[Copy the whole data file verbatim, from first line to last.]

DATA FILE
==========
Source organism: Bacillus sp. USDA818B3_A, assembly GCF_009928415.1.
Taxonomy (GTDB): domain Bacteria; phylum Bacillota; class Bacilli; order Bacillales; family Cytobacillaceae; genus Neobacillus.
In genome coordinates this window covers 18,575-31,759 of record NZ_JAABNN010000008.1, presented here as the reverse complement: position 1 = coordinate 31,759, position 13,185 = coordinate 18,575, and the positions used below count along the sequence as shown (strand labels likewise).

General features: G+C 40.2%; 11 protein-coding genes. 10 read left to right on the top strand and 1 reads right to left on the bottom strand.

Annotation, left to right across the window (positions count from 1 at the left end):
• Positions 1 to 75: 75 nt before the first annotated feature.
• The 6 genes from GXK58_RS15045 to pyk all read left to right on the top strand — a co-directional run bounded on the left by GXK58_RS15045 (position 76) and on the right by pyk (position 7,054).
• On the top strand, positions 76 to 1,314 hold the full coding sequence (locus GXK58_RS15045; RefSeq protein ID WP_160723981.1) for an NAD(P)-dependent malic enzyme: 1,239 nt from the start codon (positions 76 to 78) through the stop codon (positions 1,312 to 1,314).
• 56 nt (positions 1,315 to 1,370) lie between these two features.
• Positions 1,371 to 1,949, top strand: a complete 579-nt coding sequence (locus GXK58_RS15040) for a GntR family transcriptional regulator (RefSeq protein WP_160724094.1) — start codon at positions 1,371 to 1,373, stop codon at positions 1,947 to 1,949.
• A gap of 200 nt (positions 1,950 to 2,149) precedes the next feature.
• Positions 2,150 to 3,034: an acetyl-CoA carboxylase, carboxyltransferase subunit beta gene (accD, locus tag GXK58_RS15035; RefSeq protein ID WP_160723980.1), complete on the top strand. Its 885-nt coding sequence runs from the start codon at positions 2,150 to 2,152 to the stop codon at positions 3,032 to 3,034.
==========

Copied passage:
Source organism: Bacillus sp. USDA818B3_A, assembly GCF_009928415.1.
Taxonomy (GTDB): domain Bacteria; phylum Bacillota; class Bacilli; order Bacillales; family Cytobacillaceae; genus Neobacillus.
In genome coordinates this window covers 18,575-31,759 of record NZ_JAABNN010000008.1, presented here as the reverse complement: position 1 = coordinate 31,759, position 13,185 = coordinate 18,575, and the positions used below count along the sequence as shown (strand labels likewise).

General features: G+C 40.2%; 11 protein-coding genes. 10 read left to right on the top strand and 1 reads right to left on the bottom strand.

Annotation, left to right across the window (positions count from 1 at the left end):
• Positions 1 to 75: 75 nt before the first annotated feature.
• The 6 genes from GXK58_RS15045 to pyk all read left to right on the top strand — a co-directional run bounded on the left by GXK58_RS15045 (position 76) and on the right by pyk (position 7,054).
• On the top strand, positions 76 to 1,314 hold the full coding sequence (locus GXK58_RS15045; RefSeq protein ID WP_160723981.1) for an NAD(P)-dependent malic enzyme: 1,239 nt from the start codon (positions 76 to 78) through the stop codon (positions 1,312 to 1,314).
• 56 nt (positions 1,315 to 1,370) lie between these two features.
• Positions 1,371 to 1,949, top strand: a complete 579-nt coding sequence (locus GXK58_RS15040) for a GntR family transcriptional regulator (RefSeq protein WP_160724094.1) — start codon at positions 1,371 to 1,373, stop codon at positions 1,947 to 1,949.
• A gap of 200 nt (positions 1,950 to 2,149) precedes the next feature.
• Positions 2,150 to 3,034: an acetyl-CoA carboxylase, carboxyltransferase subunit beta gene (accD, locus tag GXK58_RS15035; RefSeq protein ID WP_160723980.1), complete on the top strand. Its 885-nt coding sequence runs from the start codon at positions 2,150 to 2,152 to the stop codon at positions 3,032 to 3,034.